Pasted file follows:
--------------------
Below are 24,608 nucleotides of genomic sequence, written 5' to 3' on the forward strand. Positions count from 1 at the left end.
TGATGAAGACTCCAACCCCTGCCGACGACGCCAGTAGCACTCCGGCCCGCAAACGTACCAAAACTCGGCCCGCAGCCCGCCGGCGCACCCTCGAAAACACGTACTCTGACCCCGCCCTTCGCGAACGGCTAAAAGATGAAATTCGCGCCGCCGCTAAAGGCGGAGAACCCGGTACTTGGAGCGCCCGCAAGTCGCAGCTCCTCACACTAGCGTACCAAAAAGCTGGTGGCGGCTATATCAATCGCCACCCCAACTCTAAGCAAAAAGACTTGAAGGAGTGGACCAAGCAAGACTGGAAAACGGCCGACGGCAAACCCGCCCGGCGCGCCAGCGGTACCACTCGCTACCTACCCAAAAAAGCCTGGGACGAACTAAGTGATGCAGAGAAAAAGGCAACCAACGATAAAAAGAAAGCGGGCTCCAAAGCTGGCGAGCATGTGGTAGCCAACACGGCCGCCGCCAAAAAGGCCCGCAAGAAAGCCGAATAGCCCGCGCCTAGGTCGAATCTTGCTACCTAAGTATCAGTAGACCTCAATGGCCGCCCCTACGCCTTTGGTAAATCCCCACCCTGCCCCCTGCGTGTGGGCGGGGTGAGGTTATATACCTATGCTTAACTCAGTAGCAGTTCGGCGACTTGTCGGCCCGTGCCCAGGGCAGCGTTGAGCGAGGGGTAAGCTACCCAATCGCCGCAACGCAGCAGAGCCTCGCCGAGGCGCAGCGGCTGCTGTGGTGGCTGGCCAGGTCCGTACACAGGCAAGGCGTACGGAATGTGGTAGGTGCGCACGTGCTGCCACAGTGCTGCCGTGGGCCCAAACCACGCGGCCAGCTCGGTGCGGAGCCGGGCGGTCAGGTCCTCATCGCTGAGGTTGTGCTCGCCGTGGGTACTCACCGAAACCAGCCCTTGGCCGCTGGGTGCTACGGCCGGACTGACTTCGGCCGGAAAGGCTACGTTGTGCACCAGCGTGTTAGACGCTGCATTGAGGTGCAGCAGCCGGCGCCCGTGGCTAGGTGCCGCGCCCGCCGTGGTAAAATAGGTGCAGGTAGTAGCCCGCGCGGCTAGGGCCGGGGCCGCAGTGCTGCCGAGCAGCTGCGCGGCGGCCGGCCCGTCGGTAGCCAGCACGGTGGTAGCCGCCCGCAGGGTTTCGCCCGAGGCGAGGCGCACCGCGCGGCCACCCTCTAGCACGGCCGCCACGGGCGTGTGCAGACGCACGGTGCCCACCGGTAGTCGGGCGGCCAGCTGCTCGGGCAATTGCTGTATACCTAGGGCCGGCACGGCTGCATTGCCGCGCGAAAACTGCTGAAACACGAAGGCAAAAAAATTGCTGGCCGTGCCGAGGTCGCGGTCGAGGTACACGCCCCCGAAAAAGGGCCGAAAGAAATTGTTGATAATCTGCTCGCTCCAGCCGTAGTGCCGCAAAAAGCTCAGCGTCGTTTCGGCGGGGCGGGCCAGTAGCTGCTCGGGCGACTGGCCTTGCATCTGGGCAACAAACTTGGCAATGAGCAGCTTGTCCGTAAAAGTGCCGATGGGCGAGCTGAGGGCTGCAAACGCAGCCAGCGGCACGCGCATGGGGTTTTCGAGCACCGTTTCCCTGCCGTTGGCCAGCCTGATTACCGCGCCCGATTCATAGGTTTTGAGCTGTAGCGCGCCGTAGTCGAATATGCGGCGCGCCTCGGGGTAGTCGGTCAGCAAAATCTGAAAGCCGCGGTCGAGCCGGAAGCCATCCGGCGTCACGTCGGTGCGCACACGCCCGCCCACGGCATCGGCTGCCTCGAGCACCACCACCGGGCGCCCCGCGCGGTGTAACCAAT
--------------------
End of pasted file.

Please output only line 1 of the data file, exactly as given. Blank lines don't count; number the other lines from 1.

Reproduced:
Below are 24,608 nucleotides of genomic sequence, written 5' to 3' on the forward strand. Positions count from 1 at the left end.